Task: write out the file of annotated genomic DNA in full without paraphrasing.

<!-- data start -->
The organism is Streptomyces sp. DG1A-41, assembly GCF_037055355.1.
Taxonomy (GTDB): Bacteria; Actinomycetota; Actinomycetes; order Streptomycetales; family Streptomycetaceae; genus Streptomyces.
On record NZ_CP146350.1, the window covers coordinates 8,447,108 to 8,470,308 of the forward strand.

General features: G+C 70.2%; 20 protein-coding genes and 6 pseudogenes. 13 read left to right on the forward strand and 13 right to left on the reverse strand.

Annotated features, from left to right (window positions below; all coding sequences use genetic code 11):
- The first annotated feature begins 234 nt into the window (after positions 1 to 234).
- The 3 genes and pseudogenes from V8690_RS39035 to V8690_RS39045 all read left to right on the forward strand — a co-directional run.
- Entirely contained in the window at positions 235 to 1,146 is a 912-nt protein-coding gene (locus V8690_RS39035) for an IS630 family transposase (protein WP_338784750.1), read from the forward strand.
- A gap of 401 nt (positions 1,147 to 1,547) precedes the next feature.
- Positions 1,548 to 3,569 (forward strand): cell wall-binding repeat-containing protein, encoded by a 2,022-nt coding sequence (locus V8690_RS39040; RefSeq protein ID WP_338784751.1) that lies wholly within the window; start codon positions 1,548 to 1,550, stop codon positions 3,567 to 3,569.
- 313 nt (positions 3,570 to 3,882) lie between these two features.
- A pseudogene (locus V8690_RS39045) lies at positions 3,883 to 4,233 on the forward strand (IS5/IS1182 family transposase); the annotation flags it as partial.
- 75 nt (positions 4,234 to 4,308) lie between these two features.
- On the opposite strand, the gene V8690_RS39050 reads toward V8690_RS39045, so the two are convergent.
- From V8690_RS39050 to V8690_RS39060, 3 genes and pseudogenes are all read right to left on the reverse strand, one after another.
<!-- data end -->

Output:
The organism is Streptomyces sp. DG1A-41, assembly GCF_037055355.1.
Taxonomy (GTDB): Bacteria; Actinomycetota; Actinomycetes; order Streptomycetales; family Streptomycetaceae; genus Streptomyces.
On record NZ_CP146350.1, the window covers coordinates 8,447,108 to 8,470,308 of the forward strand.

General features: G+C 70.2%; 20 protein-coding genes and 6 pseudogenes. 13 read left to right on the forward strand and 13 right to left on the reverse strand.

Annotated features, from left to right (window positions below; all coding sequences use genetic code 11):
- The first annotated feature begins 234 nt into the window (after positions 1 to 234).
- The 3 genes and pseudogenes from V8690_RS39035 to V8690_RS39045 all read left to right on the forward strand — a co-directional run.
- Entirely contained in the window at positions 235 to 1,146 is a 912-nt protein-coding gene (locus V8690_RS39035) for an IS630 family transposase (protein WP_338784750.1), read from the forward strand.
- A gap of 401 nt (positions 1,147 to 1,547) precedes the next feature.
- Positions 1,548 to 3,569 (forward strand): cell wall-binding repeat-containing protein, encoded by a 2,022-nt coding sequence (locus V8690_RS39040; RefSeq protein ID WP_338784751.1) that lies wholly within the window; start codon positions 1,548 to 1,550, stop codon positions 3,567 to 3,569.
- 313 nt (positions 3,570 to 3,882) lie between these two features.
- A pseudogene (locus V8690_RS39045) lies at positions 3,883 to 4,233 on the forward strand (IS5/IS1182 family transposase); the annotation flags it as partial.
- 75 nt (positions 4,234 to 4,308) lie between these two features.
- On the opposite strand, the gene V8690_RS39050 reads toward V8690_RS39045, so the two are convergent.
- From V8690_RS39050 to V8690_RS39060, 3 genes and pseudogenes are all read right to left on the reverse strand, one after another.